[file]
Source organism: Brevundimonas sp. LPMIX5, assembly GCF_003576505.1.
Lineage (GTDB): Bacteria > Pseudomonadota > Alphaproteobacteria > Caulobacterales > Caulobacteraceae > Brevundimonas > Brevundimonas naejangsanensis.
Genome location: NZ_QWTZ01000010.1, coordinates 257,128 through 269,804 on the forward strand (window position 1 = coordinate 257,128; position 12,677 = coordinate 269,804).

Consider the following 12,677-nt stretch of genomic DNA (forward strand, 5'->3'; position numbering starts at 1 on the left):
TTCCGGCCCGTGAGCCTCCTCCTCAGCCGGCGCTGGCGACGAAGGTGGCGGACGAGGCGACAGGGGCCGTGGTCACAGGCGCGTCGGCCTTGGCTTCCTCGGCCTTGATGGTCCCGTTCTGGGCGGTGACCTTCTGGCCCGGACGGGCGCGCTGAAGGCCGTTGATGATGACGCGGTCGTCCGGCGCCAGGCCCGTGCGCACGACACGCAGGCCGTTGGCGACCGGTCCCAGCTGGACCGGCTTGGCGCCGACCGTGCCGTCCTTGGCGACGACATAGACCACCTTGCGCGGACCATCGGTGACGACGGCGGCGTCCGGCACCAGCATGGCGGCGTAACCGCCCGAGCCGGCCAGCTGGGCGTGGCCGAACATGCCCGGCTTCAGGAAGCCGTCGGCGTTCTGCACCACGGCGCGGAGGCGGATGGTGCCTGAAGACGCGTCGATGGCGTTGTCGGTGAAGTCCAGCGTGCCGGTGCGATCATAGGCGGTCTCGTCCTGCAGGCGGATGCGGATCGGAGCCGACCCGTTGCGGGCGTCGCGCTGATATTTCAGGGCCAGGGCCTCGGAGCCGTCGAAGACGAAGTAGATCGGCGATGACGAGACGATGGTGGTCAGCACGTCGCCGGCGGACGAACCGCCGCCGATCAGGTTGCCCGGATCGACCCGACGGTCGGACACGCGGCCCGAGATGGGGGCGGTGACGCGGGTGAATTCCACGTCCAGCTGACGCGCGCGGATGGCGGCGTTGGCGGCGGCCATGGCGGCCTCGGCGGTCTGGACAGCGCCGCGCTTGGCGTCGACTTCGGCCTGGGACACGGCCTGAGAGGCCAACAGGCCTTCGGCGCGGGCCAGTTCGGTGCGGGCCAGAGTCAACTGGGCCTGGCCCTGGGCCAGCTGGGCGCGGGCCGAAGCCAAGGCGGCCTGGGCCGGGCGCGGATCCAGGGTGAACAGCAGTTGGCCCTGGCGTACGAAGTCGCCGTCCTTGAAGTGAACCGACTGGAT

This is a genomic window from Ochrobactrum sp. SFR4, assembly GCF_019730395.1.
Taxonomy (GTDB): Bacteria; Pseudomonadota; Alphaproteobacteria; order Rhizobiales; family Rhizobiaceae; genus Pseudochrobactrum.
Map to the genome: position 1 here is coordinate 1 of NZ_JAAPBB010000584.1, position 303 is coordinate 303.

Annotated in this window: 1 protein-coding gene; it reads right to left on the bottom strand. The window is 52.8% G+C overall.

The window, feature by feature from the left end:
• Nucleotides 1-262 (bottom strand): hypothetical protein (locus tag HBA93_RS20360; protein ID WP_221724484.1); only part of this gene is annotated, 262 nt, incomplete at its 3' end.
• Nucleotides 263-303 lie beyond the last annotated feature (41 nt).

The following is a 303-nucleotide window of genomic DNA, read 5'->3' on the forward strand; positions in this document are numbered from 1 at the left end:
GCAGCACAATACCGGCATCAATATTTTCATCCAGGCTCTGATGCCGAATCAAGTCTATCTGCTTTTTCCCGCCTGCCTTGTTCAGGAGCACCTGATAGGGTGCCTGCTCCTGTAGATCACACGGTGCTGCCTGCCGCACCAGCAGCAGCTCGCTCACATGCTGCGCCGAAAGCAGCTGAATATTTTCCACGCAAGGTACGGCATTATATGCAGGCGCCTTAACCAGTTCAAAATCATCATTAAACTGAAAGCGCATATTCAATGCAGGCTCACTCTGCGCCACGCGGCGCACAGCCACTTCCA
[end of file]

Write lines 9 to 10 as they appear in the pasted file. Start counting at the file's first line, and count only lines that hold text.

Annotated in this window: 1 protein-coding gene; it reads right to left on the bottom strand. The window is 52.8% G+C overall.

The window, feature by feature from the left end: